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THE HANGED POEMS

THE POEM OF IMRU-UL-QUAIS 1

Stop, oh my friends, let us pause to weep over the remembrance of my beloved.

Here was her abode on the edge of the sandy desert between Dakhool and Howmal.

The traces of her encampment are not wholly obliterated even now;

For when the South wind blows the sand over them the North wind sweeps it away.

The courtyards and enclosures of the old home have become desolate;

The dung of the wild deer lies there thick as the seeds of pepper.

On the morning of our separation it was as if I stood in the gardens of our tribe,

Amid the acacia-shrubs where my eyes were blinded with tears by the smart from the bursting pods of colocynth.

As I lament thus in the place made desolate, my friends stop their camels;

They cry to me "Do not die of grief; bear this sorrow patiently."

Nay, the cure of my sorrow must come from gushing tears. Yet, is there any hope that this desolation can bring me solace?

1 This is supposed to be the oldest of the "hanged" poems. Like the others it shifts abruptly from theme to theme, and is full of poetic comparisons. Indeed, its author is said to have started this fashion, winning for himself the name of "The creator of images."

So, before ever I met Unaizah, did I mourn for two others; My fate had been the same with Ummul-Huwairith and her neighbor Ummul-Rahab in Masal.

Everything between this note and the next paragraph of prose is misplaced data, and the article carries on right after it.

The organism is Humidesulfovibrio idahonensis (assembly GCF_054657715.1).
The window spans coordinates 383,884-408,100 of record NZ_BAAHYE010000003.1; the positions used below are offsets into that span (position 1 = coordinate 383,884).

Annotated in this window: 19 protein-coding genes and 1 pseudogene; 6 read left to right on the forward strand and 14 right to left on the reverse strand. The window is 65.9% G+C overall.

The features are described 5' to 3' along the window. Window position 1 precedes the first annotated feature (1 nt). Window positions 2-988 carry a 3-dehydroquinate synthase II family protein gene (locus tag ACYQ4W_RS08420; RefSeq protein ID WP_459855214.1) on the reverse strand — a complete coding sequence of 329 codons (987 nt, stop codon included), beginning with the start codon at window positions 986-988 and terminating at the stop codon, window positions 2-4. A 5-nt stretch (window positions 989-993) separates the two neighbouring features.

Fair were they also, diffusing the odor of musk as they moved, Like the soft zephyr bringing with it the scent of the clove.

Thus the tears flowed down on my breast, remembering days of love;

The tears wetted even my sword-belt, so tender was my love.

Behold how many pleasant days have I spent with fair

women;

Especially do I remember the day at the pool of Darat-iJuljul.2

On that day I killed my riding camel for food for the maidens:

How merry was their dividing my camel's trappings to be carried on their camels.

It is a wonder, a riddle, that the camel being saddled was yet unsaddled!

A wonder also was the slaughterer, so heedless of self in his costly gift!

Then the maidens commenced throwing the camel's flesh into the kettle;

2 The poet in this and the following lines refers to an incident which is thus told us: during his wooing of Unaizah he followed her and the other maidens when they rode on camels to the pool Darat-i-Juljul. The women bathed in the pool and he captured their clothes and would not surrender these until each one came out of the water in turn and asked for hers. They held back so long before they yielded to this, that afterward they complained of being faint with hunger. Thereon he lavishly slew his camel so they could have it immediately for food. When they had eaten, they would not leave him stranded in the desert, so divided the trappings of his camel, each carrying home a part upon her beast, while the carrying of the poet himself fell to Unaizah. She jestingly protested that the howdah on her camel's back was too small for them both.

The fat was woven with the lean like loose fringes of white twisted silk.

On that day I entered the howdah, the camel's howdah of Unaizah!

And she protested, saying, "Woe to you, you will force me to travel on foot."

She repulsed me, while the howdah was swaying with us; She said, "You are galling my camel, Oh Imru-ul-Quais, so dismount."

Then I said, "Drive him on! Let his reins go loose, while you turn to me.